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Jack Russell Terrier Lifespan: How Long Do Jack Russells Live?

Jack Russells live between 13 and 16 years. The average lifespan of Jack Russell Terriers is 12.7 years. 

A study conducted by Britain’s Royal Veterinary College concluded that the general average dog life expectancy is 11.2 years. The same study says Jack Russells are the longest living dogs on the list. 

But Jack Russells Terriers’ lifespan can decrease because of several health issues. These issues include, among others, genetic health issues specific to the breed.

The good news is owners can extend their dog’s lifespan by following some simple guidelines.

In this article, you will learn how the lifespan of Jack Russels compares to the ones of other dog breeds, and the factors that influence how long Jack Russells live.

How Long Do Jack Russells Live Compared to Other Breeds?

Compared to other breeds, Jack Russell terriers live 1.5 years longer than the general average. Jack Russells are the most long-living dogs with an average life expectancy of 12.72 years, according to a study conducted in 2020 by Britain’s Royal Veterinary College.[1]

Terriers are ranked high on this list. Yorkshire Terriers came second with an average life expectancy of 12.58 years. French Bulldogs are at the bottom of the list with only 4.53 years.

Jack Russell Terriers are not genetically modified. Their bodies have evolved naturally. This highly reduces the chances for various diseases that other breeds, such as French Bulldogs, have to face.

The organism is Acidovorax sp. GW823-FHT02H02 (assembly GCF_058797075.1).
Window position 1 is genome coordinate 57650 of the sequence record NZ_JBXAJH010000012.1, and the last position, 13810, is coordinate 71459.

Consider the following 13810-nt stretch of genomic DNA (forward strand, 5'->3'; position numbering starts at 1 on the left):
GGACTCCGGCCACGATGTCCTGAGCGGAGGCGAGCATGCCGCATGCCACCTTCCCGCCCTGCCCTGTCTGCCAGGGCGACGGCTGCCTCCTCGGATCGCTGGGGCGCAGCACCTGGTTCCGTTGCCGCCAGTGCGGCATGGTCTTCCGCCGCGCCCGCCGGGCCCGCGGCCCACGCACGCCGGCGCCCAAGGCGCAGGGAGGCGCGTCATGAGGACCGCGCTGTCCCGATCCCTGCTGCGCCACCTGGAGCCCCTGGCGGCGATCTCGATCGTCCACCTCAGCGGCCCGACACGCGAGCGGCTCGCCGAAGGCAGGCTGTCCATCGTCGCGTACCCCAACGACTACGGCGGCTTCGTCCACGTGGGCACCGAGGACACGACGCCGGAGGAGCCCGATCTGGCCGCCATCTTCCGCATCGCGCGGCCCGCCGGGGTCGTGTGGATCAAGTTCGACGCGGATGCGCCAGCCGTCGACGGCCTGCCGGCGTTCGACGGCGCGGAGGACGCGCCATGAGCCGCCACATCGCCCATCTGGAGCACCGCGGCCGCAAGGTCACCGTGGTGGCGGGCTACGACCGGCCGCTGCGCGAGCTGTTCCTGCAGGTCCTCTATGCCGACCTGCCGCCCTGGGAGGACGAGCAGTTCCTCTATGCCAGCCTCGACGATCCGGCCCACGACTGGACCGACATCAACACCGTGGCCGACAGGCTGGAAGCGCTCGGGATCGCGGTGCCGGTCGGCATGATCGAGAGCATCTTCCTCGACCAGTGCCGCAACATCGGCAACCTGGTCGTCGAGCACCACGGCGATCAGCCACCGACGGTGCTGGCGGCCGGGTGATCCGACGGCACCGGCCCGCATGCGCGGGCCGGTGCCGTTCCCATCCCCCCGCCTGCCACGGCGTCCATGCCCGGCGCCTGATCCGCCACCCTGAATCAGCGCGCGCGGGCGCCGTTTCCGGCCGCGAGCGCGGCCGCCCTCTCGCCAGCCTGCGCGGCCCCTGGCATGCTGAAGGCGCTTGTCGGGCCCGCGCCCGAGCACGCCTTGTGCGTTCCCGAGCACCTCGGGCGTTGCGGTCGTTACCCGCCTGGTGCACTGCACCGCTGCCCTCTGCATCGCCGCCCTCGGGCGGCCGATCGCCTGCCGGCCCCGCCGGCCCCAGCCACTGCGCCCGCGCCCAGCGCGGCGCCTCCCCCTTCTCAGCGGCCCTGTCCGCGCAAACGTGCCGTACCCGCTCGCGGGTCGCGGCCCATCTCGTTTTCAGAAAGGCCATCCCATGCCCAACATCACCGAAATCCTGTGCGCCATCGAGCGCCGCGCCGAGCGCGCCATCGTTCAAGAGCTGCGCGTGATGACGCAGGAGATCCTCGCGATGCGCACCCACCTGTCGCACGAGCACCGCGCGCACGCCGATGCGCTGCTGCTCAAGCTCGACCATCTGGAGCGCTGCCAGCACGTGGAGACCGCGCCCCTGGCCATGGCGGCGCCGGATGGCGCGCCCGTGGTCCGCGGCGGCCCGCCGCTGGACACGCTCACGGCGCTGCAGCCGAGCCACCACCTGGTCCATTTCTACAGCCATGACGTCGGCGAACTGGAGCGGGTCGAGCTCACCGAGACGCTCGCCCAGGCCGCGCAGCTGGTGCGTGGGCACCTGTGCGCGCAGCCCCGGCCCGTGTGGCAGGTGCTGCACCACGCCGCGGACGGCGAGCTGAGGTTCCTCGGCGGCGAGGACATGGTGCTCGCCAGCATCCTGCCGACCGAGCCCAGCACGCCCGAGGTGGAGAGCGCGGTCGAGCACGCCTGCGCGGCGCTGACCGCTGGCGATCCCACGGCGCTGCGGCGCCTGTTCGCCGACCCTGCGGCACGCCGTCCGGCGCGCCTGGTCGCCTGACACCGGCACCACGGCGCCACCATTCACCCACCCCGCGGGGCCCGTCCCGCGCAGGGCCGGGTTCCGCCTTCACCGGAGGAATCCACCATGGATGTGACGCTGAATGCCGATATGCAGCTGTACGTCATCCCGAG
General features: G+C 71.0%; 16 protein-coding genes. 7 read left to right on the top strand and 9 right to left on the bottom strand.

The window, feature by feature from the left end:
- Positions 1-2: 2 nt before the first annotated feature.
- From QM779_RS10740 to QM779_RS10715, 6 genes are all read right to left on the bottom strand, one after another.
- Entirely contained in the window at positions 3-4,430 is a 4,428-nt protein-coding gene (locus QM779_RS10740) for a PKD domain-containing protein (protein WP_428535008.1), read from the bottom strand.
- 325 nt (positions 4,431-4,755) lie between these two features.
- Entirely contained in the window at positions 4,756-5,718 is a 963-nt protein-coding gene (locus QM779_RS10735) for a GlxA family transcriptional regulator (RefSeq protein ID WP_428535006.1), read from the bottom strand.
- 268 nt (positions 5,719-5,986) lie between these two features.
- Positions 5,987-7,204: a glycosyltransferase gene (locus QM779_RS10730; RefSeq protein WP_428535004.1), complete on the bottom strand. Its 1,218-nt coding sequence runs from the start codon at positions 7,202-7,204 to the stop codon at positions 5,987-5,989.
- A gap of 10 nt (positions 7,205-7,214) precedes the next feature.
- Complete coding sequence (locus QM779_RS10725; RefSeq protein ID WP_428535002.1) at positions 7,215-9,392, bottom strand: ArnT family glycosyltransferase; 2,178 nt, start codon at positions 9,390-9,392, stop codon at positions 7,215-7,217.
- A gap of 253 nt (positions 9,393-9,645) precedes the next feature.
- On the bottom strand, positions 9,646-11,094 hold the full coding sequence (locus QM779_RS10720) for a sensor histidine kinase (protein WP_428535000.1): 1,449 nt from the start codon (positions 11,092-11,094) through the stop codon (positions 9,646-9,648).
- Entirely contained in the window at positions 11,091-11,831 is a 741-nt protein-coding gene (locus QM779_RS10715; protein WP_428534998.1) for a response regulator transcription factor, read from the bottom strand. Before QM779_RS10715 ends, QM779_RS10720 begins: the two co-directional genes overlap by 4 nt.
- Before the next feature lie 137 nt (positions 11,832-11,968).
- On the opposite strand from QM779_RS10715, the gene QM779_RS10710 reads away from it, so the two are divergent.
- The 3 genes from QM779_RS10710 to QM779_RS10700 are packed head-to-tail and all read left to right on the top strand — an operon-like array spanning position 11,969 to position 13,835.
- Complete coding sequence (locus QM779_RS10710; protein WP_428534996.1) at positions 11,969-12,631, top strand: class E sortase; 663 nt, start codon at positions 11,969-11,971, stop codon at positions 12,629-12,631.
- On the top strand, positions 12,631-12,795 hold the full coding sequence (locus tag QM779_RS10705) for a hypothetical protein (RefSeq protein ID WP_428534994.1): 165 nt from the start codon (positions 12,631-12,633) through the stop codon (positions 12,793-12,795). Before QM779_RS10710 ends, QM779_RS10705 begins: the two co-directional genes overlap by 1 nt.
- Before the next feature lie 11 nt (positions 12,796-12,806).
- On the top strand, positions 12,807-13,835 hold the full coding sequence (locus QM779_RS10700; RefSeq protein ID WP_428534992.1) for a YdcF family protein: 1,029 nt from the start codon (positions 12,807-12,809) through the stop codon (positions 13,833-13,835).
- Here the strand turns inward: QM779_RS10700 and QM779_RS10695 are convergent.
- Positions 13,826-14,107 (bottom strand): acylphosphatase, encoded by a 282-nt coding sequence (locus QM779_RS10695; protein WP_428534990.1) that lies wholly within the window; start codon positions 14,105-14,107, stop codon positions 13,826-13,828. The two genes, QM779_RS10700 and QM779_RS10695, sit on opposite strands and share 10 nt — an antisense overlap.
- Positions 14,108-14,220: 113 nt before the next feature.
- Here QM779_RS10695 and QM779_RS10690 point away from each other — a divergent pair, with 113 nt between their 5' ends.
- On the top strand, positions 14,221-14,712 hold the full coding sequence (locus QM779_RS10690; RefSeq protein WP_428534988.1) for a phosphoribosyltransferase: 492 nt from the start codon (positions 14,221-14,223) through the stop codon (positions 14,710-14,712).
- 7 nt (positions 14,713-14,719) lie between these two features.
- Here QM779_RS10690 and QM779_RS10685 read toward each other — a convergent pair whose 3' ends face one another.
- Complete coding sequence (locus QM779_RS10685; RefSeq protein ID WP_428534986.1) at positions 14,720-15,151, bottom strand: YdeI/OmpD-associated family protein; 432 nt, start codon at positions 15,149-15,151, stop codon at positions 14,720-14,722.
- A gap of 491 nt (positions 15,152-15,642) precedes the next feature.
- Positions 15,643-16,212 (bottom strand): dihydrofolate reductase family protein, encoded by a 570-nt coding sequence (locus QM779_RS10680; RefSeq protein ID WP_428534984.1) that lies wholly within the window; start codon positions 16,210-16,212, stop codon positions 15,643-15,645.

In the tables below, you can find how Jack Russells’ lifespan compares to other terriers in the study group and what the lowest ranking breeds are.

Jack Russells and other Terriers:

Terrier BreedAverage Life Expectancy
Jack Russell Terrier12.72 years
Yorkshire Terrier12.58 years
Staffordshire  Bull Terrier11.33 years

The lowest ranking breeds on the list:

BreedAverage Life Expectancy
Pug7.65 years
English bulldog7.39 years
French Bulldog4.53 years

Jack Russells’ Lifespan & Life Cycle

Jack Russells need different care depending on their life stage. There are three life stages: the puppy period, adolescence, and adulthood. Altering care depending on lifestage is essential to increase the lifespan of Jack Russells.

The Puppy Period

Jack Russell Terriers are puppies until they reach five months. When they reach 5 to 7 weeks, they need socialization with humans and, especially, other dogs. This type of activity is essential for reducing anxiety and aggression later in life.[2] 

Increased stress response in dogs has been proven to reduce their life expectancy.[3]